Throughout project procurement, there are several responsibilities of project managers. These may vary depending on the project and its objectives, but there are five common duties of project procurement managers:
1. Project initiation
A project procurement manager may begin the procurement process during project initiation. They often communicate with management, executives and members of the team assigned to the project to discuss objectives and timelines. This may also include discussing the budget, internal capabilities and high-level expectations.
2. Procurement planning
A procurement plan is an important part of aligning expectations and organizing processes. During procurement planning, project managers often create lists and documents that outline necessary resources and materials, timelines and milestones and potential means of contacting vendors. They may also advertise their need for contractors through classified ads, online networking sites and through their professional networks.
Project procurement managers may also work with management and executives to discuss vendor requirements and post-procurement activities.
3. Stakeholder coordination
Projects often involve several stakeholders, including business owners, management, executives, project teams, liability professionals and consultants. The project procurement manager is responsible for coordinating these teams and individuals to ensure mutual understanding of project goals and objectives. To do this, may they identify all important stakeholders and engage them at appropriate times throughout the project.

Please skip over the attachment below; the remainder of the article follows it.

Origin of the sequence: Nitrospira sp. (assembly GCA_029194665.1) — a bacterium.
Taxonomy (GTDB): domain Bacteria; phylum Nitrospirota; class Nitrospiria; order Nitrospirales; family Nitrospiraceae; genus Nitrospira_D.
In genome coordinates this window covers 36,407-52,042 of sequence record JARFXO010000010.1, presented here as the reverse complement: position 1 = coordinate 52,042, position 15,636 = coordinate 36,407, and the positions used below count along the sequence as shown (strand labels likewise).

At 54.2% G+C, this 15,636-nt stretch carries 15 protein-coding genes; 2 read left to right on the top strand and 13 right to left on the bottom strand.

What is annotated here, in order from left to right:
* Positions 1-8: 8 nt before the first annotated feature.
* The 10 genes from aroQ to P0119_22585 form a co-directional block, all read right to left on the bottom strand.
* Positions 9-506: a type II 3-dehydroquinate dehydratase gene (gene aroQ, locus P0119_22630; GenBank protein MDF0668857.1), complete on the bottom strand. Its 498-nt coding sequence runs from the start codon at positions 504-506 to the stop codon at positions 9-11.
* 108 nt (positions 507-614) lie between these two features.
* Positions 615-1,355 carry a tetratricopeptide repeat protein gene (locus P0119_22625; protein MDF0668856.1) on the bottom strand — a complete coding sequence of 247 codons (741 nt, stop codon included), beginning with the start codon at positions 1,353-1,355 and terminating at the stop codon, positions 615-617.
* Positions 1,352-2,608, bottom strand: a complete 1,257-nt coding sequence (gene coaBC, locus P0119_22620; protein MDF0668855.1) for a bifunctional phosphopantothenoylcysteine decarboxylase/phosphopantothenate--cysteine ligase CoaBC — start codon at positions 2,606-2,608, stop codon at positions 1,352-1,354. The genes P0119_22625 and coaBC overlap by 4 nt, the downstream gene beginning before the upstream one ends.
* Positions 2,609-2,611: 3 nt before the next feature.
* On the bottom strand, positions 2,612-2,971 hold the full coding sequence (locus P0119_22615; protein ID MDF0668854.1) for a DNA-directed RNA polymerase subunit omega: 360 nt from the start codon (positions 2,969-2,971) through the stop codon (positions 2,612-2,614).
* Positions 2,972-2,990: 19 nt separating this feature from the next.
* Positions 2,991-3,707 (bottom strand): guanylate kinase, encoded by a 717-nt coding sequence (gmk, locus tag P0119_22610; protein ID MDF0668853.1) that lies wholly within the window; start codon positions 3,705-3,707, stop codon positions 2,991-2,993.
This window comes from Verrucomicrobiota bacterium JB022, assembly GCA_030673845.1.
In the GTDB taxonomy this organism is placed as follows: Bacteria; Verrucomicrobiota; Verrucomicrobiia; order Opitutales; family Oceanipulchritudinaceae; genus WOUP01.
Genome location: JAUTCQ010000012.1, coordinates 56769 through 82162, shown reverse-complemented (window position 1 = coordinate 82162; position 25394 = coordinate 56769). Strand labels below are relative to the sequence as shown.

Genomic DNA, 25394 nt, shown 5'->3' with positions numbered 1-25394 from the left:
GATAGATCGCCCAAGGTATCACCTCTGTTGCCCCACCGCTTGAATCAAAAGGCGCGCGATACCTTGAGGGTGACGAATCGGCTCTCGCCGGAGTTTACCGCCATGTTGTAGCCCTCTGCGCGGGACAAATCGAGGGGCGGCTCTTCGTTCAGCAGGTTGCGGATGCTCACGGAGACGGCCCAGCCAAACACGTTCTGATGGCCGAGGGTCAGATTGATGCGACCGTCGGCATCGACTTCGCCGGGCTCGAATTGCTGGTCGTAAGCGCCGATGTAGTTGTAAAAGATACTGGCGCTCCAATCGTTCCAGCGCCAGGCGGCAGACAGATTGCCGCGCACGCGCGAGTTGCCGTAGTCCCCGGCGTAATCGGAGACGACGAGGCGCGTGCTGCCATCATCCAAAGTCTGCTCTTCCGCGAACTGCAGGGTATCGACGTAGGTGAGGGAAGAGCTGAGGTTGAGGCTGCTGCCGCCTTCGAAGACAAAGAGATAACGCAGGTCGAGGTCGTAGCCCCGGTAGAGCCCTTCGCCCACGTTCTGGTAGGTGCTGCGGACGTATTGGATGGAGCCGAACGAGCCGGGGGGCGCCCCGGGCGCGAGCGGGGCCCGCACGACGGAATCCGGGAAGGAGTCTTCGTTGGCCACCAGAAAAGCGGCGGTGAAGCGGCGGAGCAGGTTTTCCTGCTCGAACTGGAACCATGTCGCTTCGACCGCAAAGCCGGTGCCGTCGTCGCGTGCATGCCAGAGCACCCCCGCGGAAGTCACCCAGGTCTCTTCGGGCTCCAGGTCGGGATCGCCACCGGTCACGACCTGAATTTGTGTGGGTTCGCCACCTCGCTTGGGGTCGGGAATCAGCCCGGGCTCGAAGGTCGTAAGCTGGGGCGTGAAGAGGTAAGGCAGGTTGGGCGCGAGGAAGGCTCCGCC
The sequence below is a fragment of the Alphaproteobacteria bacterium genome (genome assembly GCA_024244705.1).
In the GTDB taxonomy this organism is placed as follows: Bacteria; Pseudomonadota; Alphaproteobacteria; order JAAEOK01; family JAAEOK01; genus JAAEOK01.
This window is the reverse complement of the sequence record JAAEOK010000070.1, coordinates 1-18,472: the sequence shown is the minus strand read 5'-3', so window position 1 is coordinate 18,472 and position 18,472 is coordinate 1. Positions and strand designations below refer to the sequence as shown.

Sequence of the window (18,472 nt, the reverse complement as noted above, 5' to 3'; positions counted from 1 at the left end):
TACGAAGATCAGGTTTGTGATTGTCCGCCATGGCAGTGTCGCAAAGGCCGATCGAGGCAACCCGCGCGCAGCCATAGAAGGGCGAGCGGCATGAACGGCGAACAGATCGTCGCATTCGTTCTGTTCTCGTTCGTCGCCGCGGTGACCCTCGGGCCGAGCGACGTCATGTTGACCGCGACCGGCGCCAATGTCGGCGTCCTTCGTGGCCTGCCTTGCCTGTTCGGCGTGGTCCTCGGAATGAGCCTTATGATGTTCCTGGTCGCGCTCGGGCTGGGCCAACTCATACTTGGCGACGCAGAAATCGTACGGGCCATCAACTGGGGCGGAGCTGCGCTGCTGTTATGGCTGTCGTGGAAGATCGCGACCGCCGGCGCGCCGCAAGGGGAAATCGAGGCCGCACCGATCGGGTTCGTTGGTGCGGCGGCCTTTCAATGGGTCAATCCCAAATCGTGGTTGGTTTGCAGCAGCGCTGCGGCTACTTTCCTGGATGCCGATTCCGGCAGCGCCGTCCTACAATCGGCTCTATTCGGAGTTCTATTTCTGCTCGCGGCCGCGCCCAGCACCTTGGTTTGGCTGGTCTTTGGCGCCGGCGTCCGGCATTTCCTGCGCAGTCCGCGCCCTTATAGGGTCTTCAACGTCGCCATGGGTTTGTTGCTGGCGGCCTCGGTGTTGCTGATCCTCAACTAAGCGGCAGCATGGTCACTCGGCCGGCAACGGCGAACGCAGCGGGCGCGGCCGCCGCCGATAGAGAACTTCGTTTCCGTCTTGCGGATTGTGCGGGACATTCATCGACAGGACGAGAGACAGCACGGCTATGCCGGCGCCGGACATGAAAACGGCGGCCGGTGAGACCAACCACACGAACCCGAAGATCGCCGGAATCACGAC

4. Vendor coordination
Often, multiple vendors may engage in a single project. It's important that project procurement managers effectively coordinate the efforts of multiple contractors. During this process, a project manager may create vendor schedules of collective meetings or demonstrations and facilitate communication between contractors when necessary.
5. Communication of progress
As a project evolves and progresses, a project procurement manager communicates these changes and advancements to all stakeholders involved. This can help to ensure that all teams and individuals working on the project remain informed on deadlines and schedule changes. Project procurement managers often determine which information is necessary to communicate, collect that information from stakeholders and vendors and circulate it to the appropriate parties. They may also send weekly email updates to inform all team members of current project statuses.